The lunchroom conversation started out with what seemed to be a simple observation about the news -- a comment about results of the Iowa caucuses. It didn't end that way.
A co-worker, actually just passing by the table where the conversation began, wheeled around and delivered a fervent advocacy for one of the losing candidates, with unkind words about the winner. The pair at the table, somewhat stunned at the outburst, let him speak his piece. One of them responded with a noncommittal, "I hear ya."
Fortunately, an explosive encounter was avoided, but it showed how the workplace can be hostile ground for politics. Even when strident opinions aren't said aloud, there are many ways for co-workers to make their thoughts known through social media posts or even facial expressions and gestures.
Those thoughts can color workplace relationships. Here's the thing: We naturally are inclined to want to work with, to do business with, people who think as we do. That's one of the reasons diversity can be difficult, for some people more than others.
Especially when political rac
es heat up, there's plenty of verbal gunslinging. Passions rise. Supporters want others to take the positions they take, to back the candidates they like. The workplace danger is when political leanings infect the ability of co-workers to get along or for managers to treat their employees fairly.
It's ridiculous to assume that touchy topics -- religion, abortion, guns, gay marriage and the like -- could be banned at work. It won't happen. In truth, there's nothing wrong with calm discussions about important issues. But it takes sensitivity to keep tempers from becoming inflamed and causing irreparable damage.
Workplace peers might be able to shrug off or mostly avoid a co-worker with whom there's a big philosophical disagreement. If that's not possible, it may require a direct response on the order of "I'm simply not comfortable with talking about or listening to this at work. Could you please respect that?"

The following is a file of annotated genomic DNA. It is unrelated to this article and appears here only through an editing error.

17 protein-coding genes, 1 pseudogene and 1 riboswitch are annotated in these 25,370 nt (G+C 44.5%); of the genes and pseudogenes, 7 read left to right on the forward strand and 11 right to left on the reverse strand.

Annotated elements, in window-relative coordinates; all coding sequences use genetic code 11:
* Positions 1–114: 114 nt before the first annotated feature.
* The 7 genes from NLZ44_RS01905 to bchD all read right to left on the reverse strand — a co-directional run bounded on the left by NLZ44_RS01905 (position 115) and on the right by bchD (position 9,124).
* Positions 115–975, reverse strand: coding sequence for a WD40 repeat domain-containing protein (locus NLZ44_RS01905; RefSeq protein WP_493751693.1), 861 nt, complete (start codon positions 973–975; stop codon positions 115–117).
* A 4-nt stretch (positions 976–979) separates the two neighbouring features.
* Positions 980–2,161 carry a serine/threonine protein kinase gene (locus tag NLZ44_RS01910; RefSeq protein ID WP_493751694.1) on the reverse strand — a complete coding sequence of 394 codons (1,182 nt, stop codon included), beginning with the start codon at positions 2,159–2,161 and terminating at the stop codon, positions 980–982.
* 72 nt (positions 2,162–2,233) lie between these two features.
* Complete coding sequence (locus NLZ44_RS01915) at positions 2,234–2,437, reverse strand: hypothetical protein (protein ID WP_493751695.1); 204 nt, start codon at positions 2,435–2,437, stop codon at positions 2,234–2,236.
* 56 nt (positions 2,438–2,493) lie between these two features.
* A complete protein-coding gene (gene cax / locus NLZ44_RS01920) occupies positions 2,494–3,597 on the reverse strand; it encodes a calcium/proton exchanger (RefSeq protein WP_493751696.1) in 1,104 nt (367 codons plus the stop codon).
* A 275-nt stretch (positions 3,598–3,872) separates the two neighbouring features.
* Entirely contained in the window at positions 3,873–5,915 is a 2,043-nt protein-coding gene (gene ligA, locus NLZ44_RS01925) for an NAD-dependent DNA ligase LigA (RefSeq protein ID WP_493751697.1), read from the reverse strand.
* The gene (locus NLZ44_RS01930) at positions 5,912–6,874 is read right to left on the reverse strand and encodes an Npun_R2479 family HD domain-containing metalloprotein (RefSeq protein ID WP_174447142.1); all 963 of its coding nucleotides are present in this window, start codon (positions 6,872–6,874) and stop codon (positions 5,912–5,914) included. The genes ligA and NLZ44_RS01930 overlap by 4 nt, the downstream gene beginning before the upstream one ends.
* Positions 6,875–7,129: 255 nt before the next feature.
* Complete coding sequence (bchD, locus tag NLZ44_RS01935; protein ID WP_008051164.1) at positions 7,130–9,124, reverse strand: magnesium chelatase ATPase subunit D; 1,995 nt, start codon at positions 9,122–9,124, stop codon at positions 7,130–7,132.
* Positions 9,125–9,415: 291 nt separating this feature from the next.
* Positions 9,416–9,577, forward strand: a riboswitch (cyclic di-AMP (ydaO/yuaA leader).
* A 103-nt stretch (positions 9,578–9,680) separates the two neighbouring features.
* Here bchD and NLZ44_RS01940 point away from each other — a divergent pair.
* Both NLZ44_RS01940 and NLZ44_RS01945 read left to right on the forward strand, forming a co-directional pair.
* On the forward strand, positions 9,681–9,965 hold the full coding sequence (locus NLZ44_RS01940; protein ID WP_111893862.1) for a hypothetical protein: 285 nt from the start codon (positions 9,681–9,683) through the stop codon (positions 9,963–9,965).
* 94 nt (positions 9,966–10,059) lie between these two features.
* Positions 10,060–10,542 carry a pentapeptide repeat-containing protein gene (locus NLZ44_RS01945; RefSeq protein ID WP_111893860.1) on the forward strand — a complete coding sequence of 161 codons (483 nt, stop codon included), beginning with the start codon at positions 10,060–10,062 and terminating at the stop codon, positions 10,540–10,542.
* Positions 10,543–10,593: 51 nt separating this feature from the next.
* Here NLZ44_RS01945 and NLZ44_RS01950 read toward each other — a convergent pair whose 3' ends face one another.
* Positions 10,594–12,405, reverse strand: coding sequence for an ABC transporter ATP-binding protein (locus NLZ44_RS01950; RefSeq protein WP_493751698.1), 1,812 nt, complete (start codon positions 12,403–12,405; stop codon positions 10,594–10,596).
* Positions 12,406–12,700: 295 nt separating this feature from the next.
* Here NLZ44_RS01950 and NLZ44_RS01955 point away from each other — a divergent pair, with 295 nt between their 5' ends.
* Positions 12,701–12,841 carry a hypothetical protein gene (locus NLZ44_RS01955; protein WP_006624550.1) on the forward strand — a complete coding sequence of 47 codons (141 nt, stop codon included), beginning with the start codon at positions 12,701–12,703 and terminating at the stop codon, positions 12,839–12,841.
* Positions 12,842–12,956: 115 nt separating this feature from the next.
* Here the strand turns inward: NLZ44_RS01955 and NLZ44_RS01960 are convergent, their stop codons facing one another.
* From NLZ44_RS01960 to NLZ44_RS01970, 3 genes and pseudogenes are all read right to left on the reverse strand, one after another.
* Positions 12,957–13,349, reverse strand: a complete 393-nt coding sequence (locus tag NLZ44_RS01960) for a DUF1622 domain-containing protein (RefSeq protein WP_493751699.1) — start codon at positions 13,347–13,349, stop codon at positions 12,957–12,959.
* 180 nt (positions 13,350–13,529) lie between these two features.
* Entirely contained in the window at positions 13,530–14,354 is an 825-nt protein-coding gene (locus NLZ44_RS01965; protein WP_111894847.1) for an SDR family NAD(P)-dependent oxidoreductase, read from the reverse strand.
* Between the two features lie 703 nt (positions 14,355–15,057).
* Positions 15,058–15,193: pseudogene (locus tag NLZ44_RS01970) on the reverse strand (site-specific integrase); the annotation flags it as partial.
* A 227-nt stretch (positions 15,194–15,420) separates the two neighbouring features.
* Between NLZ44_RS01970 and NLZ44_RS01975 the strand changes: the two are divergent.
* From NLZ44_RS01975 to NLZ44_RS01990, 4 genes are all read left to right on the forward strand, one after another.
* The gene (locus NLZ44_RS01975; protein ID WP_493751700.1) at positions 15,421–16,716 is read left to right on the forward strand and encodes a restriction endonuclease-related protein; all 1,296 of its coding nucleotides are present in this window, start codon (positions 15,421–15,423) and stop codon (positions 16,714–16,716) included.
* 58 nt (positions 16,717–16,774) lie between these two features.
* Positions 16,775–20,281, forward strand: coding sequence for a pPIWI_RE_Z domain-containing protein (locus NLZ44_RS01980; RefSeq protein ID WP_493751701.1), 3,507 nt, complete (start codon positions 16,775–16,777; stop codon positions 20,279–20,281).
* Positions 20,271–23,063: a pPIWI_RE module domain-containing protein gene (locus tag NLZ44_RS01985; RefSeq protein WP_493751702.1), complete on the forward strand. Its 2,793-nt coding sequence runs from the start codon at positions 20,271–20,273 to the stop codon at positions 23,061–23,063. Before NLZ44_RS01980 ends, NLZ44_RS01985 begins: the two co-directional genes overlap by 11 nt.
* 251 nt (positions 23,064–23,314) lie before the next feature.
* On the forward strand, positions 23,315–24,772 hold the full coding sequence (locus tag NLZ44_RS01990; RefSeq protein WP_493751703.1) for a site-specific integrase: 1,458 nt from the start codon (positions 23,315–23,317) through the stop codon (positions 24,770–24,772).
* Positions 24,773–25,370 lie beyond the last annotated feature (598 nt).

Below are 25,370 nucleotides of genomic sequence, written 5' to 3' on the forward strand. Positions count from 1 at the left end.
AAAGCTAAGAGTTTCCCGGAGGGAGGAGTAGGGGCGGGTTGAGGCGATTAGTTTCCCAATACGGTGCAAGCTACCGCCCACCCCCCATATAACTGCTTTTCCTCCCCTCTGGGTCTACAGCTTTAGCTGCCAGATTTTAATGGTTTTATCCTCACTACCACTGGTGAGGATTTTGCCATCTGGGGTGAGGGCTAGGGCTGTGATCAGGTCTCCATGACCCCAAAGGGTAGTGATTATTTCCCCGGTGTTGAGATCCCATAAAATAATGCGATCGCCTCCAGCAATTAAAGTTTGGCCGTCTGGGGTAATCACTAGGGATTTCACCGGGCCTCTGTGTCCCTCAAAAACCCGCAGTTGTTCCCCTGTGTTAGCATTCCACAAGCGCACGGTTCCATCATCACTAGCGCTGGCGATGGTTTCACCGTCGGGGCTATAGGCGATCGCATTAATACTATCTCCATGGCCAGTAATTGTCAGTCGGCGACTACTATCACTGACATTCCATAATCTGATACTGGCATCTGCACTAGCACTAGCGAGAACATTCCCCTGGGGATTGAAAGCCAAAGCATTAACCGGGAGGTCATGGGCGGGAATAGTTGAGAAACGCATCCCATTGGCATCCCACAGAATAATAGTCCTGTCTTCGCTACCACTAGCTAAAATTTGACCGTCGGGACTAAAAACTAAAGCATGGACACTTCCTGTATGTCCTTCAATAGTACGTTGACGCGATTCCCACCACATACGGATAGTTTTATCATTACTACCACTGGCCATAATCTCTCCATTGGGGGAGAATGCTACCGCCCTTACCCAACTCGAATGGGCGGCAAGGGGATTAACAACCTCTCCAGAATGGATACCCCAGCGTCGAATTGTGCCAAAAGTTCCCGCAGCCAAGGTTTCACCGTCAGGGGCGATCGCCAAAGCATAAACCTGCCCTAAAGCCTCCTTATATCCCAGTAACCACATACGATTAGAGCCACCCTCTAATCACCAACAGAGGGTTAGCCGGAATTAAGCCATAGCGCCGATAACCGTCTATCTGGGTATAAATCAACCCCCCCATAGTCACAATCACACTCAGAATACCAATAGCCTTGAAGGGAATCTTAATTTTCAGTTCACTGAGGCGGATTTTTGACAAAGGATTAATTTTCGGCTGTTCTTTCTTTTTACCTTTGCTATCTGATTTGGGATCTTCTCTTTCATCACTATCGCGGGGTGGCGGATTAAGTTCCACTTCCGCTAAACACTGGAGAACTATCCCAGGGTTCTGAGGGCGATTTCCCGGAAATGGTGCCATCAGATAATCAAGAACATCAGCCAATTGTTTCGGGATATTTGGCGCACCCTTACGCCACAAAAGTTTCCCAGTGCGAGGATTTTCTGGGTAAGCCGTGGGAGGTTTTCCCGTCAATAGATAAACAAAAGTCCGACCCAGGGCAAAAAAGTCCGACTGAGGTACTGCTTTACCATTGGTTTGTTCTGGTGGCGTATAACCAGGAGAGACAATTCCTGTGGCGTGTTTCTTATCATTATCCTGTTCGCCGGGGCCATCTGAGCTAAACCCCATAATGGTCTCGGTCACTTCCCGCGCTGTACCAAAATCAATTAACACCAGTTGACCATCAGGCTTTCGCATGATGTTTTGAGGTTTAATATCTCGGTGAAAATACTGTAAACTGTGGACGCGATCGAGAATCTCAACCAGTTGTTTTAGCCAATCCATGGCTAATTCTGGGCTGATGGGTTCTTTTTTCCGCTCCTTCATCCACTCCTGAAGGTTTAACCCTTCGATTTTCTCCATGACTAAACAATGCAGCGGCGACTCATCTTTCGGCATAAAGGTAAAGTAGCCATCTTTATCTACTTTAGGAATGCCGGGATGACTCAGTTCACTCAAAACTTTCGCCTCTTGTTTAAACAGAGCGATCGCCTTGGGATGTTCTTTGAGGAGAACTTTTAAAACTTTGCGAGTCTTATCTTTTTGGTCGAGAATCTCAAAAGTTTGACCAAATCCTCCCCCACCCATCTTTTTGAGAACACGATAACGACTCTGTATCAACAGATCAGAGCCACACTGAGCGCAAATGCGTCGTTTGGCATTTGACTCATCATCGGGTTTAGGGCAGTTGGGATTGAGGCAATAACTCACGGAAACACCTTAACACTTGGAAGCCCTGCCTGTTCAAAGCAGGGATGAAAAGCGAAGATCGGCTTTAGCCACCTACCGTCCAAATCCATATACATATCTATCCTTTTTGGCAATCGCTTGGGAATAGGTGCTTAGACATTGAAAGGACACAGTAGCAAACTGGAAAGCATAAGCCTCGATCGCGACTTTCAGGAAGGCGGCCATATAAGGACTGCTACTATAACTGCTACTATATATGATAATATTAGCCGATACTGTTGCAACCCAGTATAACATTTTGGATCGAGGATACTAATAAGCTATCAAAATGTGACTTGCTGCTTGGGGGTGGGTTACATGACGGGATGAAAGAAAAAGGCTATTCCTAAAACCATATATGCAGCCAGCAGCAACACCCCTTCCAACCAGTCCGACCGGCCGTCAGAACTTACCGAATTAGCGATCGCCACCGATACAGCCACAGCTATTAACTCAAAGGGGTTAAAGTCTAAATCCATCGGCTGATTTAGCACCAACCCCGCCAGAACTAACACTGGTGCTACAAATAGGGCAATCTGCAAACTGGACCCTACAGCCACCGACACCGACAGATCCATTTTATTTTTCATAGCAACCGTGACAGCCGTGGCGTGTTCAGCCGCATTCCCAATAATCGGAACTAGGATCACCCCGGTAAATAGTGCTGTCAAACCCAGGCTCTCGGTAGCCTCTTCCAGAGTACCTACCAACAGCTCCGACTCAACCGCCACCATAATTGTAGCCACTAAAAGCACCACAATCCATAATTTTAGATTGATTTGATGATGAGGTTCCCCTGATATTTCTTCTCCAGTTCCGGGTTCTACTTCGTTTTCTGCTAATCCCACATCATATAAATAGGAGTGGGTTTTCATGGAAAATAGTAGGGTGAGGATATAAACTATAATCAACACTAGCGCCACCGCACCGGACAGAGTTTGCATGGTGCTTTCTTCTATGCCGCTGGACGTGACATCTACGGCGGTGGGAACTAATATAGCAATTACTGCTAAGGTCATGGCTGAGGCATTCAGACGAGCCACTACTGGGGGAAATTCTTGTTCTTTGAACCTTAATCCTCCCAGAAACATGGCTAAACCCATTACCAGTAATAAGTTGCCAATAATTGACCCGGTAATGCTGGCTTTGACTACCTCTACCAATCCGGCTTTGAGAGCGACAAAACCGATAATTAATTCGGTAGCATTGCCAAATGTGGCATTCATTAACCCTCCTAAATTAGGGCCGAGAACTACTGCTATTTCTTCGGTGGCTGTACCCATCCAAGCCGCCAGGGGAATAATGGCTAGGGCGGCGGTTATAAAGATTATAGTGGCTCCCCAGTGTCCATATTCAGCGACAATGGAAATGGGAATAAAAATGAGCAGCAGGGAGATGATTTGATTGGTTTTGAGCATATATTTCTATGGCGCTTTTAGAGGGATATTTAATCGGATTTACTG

As with most workplace interactions, the pressure is greater on managers to nip disruptive comments in the bud. If it occurs in a meeting, attention should be diverted quickly to the business topic. If it's observed among employees -- or if an employee complains -- it needs to be addressed personally.
Managers should call the too-strident employee in for a private conversation: "I understand you're passionate about this, but I need you to respect the fact that others disagree and are uncomfortable. I hope you will agree to direct your energy to supporting this cause outside the workplace."
Diplomacy and humor may help deliver the message. If it doesn't, the offending worker may have to be put on notice that work expectations aren't being met, either because of wasted time on the job or inability to work with the team.
Diane Stafford, is a workplace reporter for the Kansas City Star. Send email to staffordkcstar.com.